CHOICE Act Demonstrates Banking Industry's Muscle

Written by Scott Zimmerman, Common Cause intern on June 12, 2017


Banks are supposed to protect people’s money, and politicians are supposed to represent people’s interests. But a bill which passed the House of Representatives last week would put people’s savings in jeopardy, enrich the banks, and fatten the campaign chests of its congressional supporters.

By passing the “Financial CHOICE Act of 2017” House members blessed bank practices that also could lead to a repeat of the near-disaster the economy suffered in 2008.

Records compiled by the Center for Responsive politics show that the campaigns of 15 co-sponsors of “CHOICE” collected a total of $2.5 million from the commercial banking industry in the 2016 campaign, part of the $4.6 million the industry invested in all congressional candidates last year.

The campaigns of several CHOICE co-sponsors, including Reps. Patrick McHenry, R-NC, Blaine Luetkemeyer, R-MO, Steve Stivers, R-OH, Edward Royce, R-CA, and Lee Zeldin R-NY, each received more than $199,000 from banking-related industries.

The 233-186 House vote on Thursday sent the bill to the Senate, where it is not expected to fare as well.

The “CHOICE” bill would relax “Dodd-Frank” regulations adopted after the 2008 financial crash to ensure that banks protect their depositors’ money.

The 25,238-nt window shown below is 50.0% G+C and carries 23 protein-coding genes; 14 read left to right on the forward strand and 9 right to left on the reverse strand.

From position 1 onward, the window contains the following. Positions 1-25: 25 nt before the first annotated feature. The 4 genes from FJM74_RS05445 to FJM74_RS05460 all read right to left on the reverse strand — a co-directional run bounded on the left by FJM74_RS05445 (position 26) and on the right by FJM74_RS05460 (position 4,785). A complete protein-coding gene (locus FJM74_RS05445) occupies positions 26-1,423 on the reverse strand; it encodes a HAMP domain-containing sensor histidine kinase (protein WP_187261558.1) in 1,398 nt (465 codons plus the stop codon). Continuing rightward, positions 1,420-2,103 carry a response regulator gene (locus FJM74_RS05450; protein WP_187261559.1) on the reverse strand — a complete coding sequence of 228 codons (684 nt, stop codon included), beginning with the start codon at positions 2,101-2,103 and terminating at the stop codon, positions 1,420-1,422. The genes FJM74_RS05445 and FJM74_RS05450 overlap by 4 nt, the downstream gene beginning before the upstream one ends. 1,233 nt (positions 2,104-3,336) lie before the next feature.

Supporters say the bill would allow banks, big and small to grow freely. “[Banks] are being crushed by costly rules imposed on them by Dodd-Frank” House Speaker Paul Ryan said during Thursday’s debate; “ultimately, the Financial Choice Act is a jobs bill.”

Political committees affiliated with Speaker Ryan received $339,000 from commercial banks in the 2015-16 election season.

Congress passed the “Dodd-Frank Wall Street Reform and Consumer Protection Act” in 2010 as a reaction to the financial crisis of 2008. It’s sponsors, Rep. Barney Frank, D-MA, and Sen. Christopher Dodd, D-CT, wanted to prevent a future meltdown by regulating loan practices that allow banks to risk depositors’ money for their own gain. Those practices are widely credited with triggering the financial collapse and subsequent Treasury Department bailout of major banks in 2008 and ‘09.

The CHOICE Act “eliminates [...] key reforms specifically designed to prevent another bailout,” said John Crane a former deputy assistant secretary of the treasury. It “would invite future bailouts, not prevent them,” he asserted.

Speaker Ryan, whose top financial contributor is Bank of America, scheduled the CHOICE vote on a day when the nation’s attention was focused on former FBI Director James Comey’s Senate testimony about President Trump and Russia’s attempt to interfere with the 2016 election.

But while Ryan’s move probably minimized press coverage of CHOICE and the risks that go with it, the CHOICE Act’s backers are unlikely to have such a compelling event to distract reporters and the public if the bill reaches the Senate floor.

Office: Common Cause National

Issues: Money in Politics

Tags: Fighting Big Money

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